"We're very excited that the Bicycling Hall of Fame will move to Davis, which hosted the first Tour of California stage earlier this year," said Caroline Beteta, president & CEO of the California Travel & Tourism Commission and the US Travel Association. "We believe it will be a wonderful new incentive for visitors to explore the Sacramento region... as well as access outdoor recreation such as winery hopping, horseback riding, boating, and of course, biking our scenic roads."

Governor Arnold Schwarzenegger recognized the move and took the opportunity to tout his state's charms. "No other state embraces the fitness and environmentally responsible lifestyle of cycling more than the Golden State, which is why we host one of the most prominent cycling competitions every year - the Tour of California. Having the Hall of Fame here in California is yet another testament to why our beautiful state is the best place in the nation and the world to live, work and play."

In a brief statement by President Dan Kehew, the California Bicycle Museum Board of Directors thanked the Davis community, the City of Davis, and the University of California, Davis for supporting the relocation proposal, which will involve integration with the California Bicycle Museum and thus a relocation to a larger facility in Davis. City of Davis officials are still in negotiations with several local facilities and will announce the new location for the museums within the next several weeks.

Dawn Wylong, president of the Hall of Fame, said that overwhelming Davis support for cycling tipped the scales. "The Davis community is passionate about bicycles, at every level, in every aspect of cycling," Wylong said. "In Davis, the Hall of Fame will be celebrated and appreciated for what it represents."

Wylong added that Davis will enable the US Bicycling Hall of Fame to develop into a destination that represents the history, development and accomplishments of the sport of cycling, as a national organization.

The California Bicycle Museum expects to finalize the relocation agreement with the Hall of Fame and, in doing so, secure the long-term use of a city-owned building. Kehew and Wylong described the partnership of both organizations as a logical future step and the eventual outcome could be a major visitor attraction and learning center in Northern California. The California Bicycle Museum currently provides historical bicycle-related materials.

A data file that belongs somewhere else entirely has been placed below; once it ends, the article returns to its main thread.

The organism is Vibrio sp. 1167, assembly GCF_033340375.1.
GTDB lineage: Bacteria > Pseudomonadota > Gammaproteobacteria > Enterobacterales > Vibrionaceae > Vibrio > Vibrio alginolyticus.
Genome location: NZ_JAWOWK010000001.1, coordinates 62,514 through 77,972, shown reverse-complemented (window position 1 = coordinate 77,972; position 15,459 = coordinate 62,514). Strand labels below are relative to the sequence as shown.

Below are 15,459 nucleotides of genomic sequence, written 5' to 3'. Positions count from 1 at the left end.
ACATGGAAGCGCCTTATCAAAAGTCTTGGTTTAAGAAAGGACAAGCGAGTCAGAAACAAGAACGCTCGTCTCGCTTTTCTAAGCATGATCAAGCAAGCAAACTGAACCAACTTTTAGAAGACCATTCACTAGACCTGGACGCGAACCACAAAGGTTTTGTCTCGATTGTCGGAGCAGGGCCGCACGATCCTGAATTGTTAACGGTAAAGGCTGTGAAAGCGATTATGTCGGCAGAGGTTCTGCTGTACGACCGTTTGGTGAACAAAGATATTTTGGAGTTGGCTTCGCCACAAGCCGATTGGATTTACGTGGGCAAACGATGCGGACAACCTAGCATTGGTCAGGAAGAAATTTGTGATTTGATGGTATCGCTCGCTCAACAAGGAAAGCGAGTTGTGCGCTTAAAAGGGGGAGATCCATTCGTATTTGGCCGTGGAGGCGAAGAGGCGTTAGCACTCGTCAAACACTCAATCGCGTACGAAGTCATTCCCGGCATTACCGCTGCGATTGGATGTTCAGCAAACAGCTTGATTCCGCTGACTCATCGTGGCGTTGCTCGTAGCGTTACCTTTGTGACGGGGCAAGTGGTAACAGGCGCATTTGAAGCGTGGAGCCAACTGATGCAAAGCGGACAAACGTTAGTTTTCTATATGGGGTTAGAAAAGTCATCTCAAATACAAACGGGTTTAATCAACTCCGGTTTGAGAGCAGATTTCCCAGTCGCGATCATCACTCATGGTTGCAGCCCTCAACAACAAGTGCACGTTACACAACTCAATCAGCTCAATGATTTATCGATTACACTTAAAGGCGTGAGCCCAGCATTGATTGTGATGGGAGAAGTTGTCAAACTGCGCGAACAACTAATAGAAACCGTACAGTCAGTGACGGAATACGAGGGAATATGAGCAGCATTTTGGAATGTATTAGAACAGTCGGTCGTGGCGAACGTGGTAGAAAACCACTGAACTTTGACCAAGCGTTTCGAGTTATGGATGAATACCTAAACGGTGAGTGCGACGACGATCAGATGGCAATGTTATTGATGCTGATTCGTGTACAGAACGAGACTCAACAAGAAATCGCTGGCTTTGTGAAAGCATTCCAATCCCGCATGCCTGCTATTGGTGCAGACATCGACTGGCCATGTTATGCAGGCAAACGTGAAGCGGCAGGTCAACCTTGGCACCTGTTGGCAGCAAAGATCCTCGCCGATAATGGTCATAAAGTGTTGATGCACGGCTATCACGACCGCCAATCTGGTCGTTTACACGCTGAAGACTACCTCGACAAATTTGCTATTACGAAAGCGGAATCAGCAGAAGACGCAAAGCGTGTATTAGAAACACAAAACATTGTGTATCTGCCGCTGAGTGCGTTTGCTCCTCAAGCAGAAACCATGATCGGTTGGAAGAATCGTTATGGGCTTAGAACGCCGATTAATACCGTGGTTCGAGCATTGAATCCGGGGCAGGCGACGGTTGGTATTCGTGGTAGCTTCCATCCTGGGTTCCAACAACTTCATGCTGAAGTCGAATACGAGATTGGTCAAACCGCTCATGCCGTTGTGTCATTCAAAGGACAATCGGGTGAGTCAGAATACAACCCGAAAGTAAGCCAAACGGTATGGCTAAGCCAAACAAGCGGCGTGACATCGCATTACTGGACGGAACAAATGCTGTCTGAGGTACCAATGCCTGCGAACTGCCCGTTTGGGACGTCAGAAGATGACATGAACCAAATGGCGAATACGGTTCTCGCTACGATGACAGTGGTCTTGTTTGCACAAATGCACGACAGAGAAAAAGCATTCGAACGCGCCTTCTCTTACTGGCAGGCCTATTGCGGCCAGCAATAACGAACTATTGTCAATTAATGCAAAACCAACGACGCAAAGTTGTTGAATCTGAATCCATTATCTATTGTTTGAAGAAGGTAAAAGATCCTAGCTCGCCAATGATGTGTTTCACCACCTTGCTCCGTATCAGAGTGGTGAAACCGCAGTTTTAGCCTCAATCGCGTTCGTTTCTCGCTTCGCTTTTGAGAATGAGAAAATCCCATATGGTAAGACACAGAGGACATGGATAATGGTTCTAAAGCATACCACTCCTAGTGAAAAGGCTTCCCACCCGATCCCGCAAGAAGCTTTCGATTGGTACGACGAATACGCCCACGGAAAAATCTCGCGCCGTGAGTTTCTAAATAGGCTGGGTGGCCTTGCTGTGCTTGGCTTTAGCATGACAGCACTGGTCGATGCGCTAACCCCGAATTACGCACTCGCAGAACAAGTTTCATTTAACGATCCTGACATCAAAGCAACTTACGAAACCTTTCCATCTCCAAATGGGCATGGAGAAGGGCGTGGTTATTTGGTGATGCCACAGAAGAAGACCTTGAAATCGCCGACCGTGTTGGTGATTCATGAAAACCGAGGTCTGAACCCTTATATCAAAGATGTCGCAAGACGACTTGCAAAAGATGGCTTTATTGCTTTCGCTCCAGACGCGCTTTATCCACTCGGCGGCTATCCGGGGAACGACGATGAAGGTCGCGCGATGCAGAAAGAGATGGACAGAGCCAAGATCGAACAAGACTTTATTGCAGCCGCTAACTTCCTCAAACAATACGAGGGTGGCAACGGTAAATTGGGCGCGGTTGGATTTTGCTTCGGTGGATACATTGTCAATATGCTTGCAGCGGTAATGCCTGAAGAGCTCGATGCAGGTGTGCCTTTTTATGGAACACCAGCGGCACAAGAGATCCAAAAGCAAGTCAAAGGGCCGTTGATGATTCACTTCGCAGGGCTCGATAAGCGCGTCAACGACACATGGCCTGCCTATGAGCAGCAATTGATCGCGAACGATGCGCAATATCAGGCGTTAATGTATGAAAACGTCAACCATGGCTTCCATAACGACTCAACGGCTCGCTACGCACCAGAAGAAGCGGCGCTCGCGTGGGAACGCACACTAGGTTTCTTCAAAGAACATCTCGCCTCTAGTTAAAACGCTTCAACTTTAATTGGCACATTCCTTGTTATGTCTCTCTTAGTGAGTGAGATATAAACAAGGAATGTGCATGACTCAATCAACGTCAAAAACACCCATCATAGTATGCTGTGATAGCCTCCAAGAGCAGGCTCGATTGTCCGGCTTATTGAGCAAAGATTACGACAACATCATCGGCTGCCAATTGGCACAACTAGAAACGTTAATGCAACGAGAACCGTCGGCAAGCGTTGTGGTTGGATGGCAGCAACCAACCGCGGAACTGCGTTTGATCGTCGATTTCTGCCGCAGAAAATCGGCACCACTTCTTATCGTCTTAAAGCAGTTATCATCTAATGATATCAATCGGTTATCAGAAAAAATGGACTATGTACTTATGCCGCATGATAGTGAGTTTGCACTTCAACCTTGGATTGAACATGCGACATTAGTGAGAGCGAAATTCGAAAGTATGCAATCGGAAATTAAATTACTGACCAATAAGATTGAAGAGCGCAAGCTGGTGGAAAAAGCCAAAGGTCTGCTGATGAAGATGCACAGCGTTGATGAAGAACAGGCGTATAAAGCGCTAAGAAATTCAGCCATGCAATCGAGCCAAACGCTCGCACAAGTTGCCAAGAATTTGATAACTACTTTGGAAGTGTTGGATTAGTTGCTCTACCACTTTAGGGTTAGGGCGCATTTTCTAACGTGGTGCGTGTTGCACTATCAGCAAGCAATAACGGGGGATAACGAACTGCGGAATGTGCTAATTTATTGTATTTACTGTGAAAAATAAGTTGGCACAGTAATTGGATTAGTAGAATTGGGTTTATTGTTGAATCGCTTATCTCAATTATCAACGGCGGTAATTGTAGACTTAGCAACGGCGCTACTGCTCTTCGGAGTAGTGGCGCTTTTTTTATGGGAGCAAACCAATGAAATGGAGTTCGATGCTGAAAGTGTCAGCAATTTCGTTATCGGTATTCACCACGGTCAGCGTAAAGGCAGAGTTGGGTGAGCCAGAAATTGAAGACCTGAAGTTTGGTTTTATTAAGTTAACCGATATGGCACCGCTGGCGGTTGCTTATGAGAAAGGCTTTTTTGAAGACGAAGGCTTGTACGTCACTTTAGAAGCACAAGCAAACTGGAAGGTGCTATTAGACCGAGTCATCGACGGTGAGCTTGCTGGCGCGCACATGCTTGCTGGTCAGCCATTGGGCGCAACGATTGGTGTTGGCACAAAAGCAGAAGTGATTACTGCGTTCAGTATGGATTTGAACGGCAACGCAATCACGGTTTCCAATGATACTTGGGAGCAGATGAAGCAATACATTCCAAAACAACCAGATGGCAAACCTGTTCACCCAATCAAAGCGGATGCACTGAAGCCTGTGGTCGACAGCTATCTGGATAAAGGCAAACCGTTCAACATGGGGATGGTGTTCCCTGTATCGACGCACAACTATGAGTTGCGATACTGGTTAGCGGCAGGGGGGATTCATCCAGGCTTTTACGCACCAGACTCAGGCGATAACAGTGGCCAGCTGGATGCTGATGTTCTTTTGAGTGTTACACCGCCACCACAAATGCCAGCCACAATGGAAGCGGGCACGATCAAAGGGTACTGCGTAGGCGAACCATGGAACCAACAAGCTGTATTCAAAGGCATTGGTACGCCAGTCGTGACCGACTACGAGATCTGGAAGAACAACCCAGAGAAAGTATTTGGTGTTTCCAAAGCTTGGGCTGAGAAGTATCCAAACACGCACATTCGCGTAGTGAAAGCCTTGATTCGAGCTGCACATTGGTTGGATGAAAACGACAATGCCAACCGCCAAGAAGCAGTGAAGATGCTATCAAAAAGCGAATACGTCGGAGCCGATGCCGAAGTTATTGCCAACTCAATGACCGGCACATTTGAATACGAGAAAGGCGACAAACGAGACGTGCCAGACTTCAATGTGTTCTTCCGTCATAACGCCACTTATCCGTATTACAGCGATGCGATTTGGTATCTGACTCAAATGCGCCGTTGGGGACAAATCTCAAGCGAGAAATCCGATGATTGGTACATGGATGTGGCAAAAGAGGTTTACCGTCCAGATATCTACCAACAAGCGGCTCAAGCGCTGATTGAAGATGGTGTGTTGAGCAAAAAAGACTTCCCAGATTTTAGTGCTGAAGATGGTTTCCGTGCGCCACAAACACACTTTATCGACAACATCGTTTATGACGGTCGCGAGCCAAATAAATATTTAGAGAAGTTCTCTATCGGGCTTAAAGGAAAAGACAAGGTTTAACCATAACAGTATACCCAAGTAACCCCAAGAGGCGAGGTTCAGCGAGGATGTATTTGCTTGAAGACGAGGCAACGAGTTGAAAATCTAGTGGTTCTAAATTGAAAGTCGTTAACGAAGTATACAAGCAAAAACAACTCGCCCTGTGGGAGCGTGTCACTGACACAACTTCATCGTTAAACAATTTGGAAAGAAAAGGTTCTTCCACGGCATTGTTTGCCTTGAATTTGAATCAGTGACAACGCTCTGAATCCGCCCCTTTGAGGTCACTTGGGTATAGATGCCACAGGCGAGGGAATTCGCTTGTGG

Cyclingnews weekly podcast: Episode 6

The revenge of Heinrich Haussler?

This week's Cyclingnews weekly podcast number 6 is coming to you from Ghent, Belgium, the nerve centre of the cobbled classics. editor Daniel Benson and European editor Gregor Brown analyse past, present and future: the Tour of Flanders, Ghent-Wevelgem and Paris-Roubaix.

Being fickle media types, we wrote off Cervelo Testteam's Heinrich Haussler in Episode 5. His performance in the E3 Prijs was sub-par and we figured he wouldn't return to full form in the Tour of Flanders. He was finished, done for, last week's news, we thought.

How wrong we were.

The Australian-born German-based rider proved that he's still got good legs by finishing second in Flanders behind winner Stijn Devolder (Quick.Step). Can he now challenge for the Paris-Roubaix crown?

And what of Edvald Boasson Hagen, surprise winner of Ghent-Wevelgem on Wednesday? Despite losing Mark Cavendish early on in the race, Columbia-Highroad still came away with the spoils in this mid-week classic with their man Hagen making light work of Aleksandr Kuschynski in their two man sprint. We spoke to Columbia-Highroad team manager Bob Stapleton just after the finish for his reaction to his talented Norwegian protégé.

We have all that and a little more in Episode 6 of the Cyclingnews weekly podcast.

You can subscribe to the podcasts via iTunes (or just go to iTunes and search for 'cyclingnews') or via this XML feed.

You can also download the podcasts directly by clicking on these links:

  • April 9: Tour of Flanders, Heinrich Haussler's return to form, Ghent-Wevelgem, Bob Stapleton air time and Paris-Roubaix
  • April 1: E3 Prijs, Heinrich Haussler's form slump, track worlds and Lance's metal implants
  • March 26: Jens Voigt, Milan-San Remo, Mark Cavendish, Heinrich Haussler, David Millar, Lance Armstrong and the track worlds
  • March 19: Tour de France teams, Paris-Nice, Tirreno-Adriatico, Milan-San Remo preview and Heinrich Haussler
  • March 12: Paris-Nice mid-race, Tirreno-Adriatico preview and Heinrich Haussler
  • March 5: Valverde summonsed, Belgian opening weekend and Heinrich Haussler